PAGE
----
Flexible Dieting Macro Calculator
Calculate your optimal macronutrient ratios based on your age, height, weight, gender, and activity level. Use your results with macro counting, flexible dieting, or IIFYM to lose weight, maintain, or gain muscle.
What Are Macros?
Each of the foods we eat are made up of three “macros” (macronutrients). These macros are carbohydrate (carbs), protein, and fat. Chicken is high in the protein macro, but has no carbs. Rice is high in carbs, but very little fat or protein.
This calculator tells you the best ratio of macros that you should eat to achieve your goals. From there, you need to determine the macros of all the foods you eat. By counting them each day, you can reach a target that leads to fat loss.
Macro counting is extremely successful, and can free you from the “good food, bad food” mindset.
You don’t need to make radical shifts in your diet, nor deprive yourself from your favorite foods. Just make sure you are within your macro counts for each day, and you’re good to go!
If you need help, we publish some extensive guides here.
Lose, Maintain, or Gain?
This macro calculator gives you the ability to adjust your macros at 4 different goal settings.
- Lose puts you in a 20% calorie deficit which promotes safe, steady weight loss.
- Lose 10% puts you in a 10% calorie deficit and is intended for those with less than 10 pounds to lose and who also wish to build muscle at the same time.
- Maintain allows you to eat at macro levels that will keep you at your current weight.
- Gain puts you in a 20% calorie surplus and is designed for people who are wanting to build muscle fast in conjunction with a comprehensive weight training program. It can also be used by people who are underweight.
How Do You Calculate the Macros?
The following formula is used:
- Protein ratio is set at .825 grams per pound of bodyweight.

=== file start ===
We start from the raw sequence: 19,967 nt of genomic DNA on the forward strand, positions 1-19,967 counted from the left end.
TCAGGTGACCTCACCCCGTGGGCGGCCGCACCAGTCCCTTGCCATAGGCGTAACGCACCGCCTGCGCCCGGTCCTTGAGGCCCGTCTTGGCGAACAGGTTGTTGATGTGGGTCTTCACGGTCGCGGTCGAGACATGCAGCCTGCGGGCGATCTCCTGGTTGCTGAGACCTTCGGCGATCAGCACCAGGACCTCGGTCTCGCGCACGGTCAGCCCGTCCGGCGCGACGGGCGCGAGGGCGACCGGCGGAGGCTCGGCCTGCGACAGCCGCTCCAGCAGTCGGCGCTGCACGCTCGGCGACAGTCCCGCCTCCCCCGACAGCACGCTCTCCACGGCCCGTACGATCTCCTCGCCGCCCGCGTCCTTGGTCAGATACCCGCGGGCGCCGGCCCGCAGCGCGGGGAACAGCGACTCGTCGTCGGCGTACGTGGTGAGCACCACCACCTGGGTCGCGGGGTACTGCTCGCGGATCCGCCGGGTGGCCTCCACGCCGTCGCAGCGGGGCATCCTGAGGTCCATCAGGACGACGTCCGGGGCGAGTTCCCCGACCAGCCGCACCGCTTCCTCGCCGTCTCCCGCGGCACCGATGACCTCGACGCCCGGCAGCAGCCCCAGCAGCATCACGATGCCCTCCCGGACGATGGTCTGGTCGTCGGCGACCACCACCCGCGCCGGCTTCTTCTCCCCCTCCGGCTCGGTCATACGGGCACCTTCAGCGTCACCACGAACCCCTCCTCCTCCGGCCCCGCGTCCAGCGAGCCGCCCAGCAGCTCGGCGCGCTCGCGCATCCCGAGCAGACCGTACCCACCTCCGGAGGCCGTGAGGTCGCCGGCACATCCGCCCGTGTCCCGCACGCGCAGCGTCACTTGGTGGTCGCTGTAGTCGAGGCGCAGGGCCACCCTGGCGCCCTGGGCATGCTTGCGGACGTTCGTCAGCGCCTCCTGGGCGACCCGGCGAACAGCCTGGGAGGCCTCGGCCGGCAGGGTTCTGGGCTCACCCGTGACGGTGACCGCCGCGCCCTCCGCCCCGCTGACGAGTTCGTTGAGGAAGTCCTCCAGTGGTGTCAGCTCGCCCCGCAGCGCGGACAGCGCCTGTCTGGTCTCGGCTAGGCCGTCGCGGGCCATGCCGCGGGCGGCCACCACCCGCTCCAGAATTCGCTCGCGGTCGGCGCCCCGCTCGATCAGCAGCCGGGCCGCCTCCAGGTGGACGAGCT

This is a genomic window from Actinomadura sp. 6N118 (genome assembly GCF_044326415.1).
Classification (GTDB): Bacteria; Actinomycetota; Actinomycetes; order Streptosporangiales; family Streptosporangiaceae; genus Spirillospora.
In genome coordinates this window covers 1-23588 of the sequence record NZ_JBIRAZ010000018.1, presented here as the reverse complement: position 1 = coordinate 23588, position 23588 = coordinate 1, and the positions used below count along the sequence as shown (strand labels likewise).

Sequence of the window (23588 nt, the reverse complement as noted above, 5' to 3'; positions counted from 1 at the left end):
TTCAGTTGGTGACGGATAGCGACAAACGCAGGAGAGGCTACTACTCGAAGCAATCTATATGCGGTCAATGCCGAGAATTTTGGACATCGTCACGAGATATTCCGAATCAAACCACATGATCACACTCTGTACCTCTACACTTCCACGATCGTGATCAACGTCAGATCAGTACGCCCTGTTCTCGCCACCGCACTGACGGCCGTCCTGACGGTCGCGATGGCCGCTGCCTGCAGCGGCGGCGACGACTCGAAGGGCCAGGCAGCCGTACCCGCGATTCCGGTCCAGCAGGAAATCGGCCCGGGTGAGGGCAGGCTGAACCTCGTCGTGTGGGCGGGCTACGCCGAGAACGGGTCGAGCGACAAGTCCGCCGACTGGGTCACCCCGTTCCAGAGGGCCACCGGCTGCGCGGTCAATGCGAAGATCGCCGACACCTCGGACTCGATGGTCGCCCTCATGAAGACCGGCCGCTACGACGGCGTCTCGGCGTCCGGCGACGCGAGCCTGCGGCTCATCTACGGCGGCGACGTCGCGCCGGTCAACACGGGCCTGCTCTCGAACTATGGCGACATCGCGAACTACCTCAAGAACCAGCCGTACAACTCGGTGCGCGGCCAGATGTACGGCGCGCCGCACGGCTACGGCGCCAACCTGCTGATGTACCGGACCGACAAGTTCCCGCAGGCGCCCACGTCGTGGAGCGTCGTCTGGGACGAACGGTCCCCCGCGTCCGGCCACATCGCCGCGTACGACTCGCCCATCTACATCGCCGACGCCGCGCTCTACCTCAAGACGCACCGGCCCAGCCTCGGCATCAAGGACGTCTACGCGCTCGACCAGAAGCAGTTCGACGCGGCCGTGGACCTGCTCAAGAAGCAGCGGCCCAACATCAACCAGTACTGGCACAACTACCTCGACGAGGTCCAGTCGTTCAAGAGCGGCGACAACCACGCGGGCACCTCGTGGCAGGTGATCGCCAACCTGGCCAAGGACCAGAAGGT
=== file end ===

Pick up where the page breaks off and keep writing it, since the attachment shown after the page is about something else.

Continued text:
- Fats are set at 25% of daily energy expenditure.
- Carbohydrate grams come from the remainder.
Daily energy expenditure is calculated from your age, gender, height, weight, and exercise output.
Which Formula – Normal or Lean Mass?
The default (normal) formula is fine for most people. However, there are some exceptions.
1. If you are very lean (low body fat percentage) the default formula may not be accurate. Use the “Lean Body Mass” setting. This uses a formula that factors specific body fat percentage into the equation and since muscle tissue burns many more calories than fat tissue while even at rest, it will give you a higher TDEE. This is perfect for “athletic body types” that want to use macro counting to gain more muscle mass.
2. If you are classified as obese and have a lot of weight to lose, the standard formula will not be accurate because the equation used, factors for an average body fat percentage. If you happen to be above average it will skew the results. Please see this article for more clarification on how to do macro counting if you are obese.
Setting protein to Low adjusts the ratio to .65 grams per pound of body weight. Higher will set to 1 gram / lb.
Higher protein levels may be helpful if you have a strength training component in your exercise routine. There are many differing opinions about this.